We believed this was part of the reason for the poor performance. There are at least two ways to deal with a situation like this:

•    Restructure the procedure into modules (sub – procedures) so each module has its own execution plan. This introduces some complexity in maintenance but guarantees that each logical path has an efficient query plan.

•    Recalculate the plan each time you call the procedure with the current parameters. The drawback of course is you have to pay to recalculate the plan each time.

In this case the plan is not overly complex and it seemed worthwhile to recalculate the plan each run by altering the procedure to use the WITH RECOMPILE option. This brought the average run time down to 550 ms with no executions taking longer than two seconds.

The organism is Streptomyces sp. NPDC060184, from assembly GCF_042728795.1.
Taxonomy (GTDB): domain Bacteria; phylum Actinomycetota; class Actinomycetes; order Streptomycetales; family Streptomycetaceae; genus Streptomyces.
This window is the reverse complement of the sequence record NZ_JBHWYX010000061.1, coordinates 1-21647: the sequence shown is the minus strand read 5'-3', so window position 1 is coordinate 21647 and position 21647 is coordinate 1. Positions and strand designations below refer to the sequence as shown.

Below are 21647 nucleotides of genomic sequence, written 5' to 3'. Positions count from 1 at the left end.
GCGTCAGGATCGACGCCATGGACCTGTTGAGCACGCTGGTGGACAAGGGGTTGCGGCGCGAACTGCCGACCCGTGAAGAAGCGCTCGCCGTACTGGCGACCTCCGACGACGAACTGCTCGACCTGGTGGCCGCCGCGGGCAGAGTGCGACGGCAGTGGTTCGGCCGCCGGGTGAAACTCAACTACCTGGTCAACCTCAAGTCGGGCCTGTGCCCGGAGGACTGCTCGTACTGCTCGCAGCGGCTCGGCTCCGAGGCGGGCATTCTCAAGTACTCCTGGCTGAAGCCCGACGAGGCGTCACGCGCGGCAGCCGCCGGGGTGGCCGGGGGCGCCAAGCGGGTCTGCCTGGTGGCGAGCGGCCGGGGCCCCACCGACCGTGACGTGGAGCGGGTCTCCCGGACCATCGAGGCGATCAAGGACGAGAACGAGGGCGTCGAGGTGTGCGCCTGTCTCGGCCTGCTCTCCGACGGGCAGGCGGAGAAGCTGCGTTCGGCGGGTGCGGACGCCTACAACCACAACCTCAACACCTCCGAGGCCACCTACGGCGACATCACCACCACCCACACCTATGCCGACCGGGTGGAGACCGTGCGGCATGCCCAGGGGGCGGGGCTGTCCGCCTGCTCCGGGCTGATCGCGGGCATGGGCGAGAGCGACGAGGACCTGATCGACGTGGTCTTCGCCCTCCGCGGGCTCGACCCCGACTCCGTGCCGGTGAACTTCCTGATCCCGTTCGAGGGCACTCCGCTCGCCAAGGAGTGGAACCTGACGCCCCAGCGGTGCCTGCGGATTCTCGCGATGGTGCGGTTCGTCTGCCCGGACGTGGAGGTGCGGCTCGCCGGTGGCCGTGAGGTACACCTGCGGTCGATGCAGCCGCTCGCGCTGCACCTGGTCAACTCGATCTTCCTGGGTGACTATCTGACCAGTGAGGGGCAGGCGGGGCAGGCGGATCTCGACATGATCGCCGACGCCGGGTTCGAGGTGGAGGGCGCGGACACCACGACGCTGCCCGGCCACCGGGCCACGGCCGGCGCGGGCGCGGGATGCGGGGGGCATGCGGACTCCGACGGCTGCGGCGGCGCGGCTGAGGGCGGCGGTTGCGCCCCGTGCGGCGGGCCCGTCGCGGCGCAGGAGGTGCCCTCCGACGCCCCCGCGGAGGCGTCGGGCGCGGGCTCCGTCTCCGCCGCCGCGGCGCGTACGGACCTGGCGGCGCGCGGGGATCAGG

NOLOCK Query Hints

SQL Server locks data during inserts and updates. These locks prevent other users from querying that same data until the transaction is complete. This can cause a query to take longer to run. Telling the query optimizer to use the NOLOCK query hint allows the database engine to read the data even if the lock would normally prevent it. One danger in using this hint is it allows a query to return potentially incorrect information. Another more subtle and serious result comes from meddling with the query optimizer. The Optimizer is a very sophisticated piece of code and is far better at making choices for optimizing data retrieval than any single DBA can ever be. Using query hints should always be a last resort and used only after detailed testing. See here for additional details.

This procedure used the NOLOCK hint 57 times even on code tables which would almost never be modified. We removed these NOLOCK hints and saw a modest performance increase of 40 ms bringing our average run time to 515 ms.

Temporary Data Structures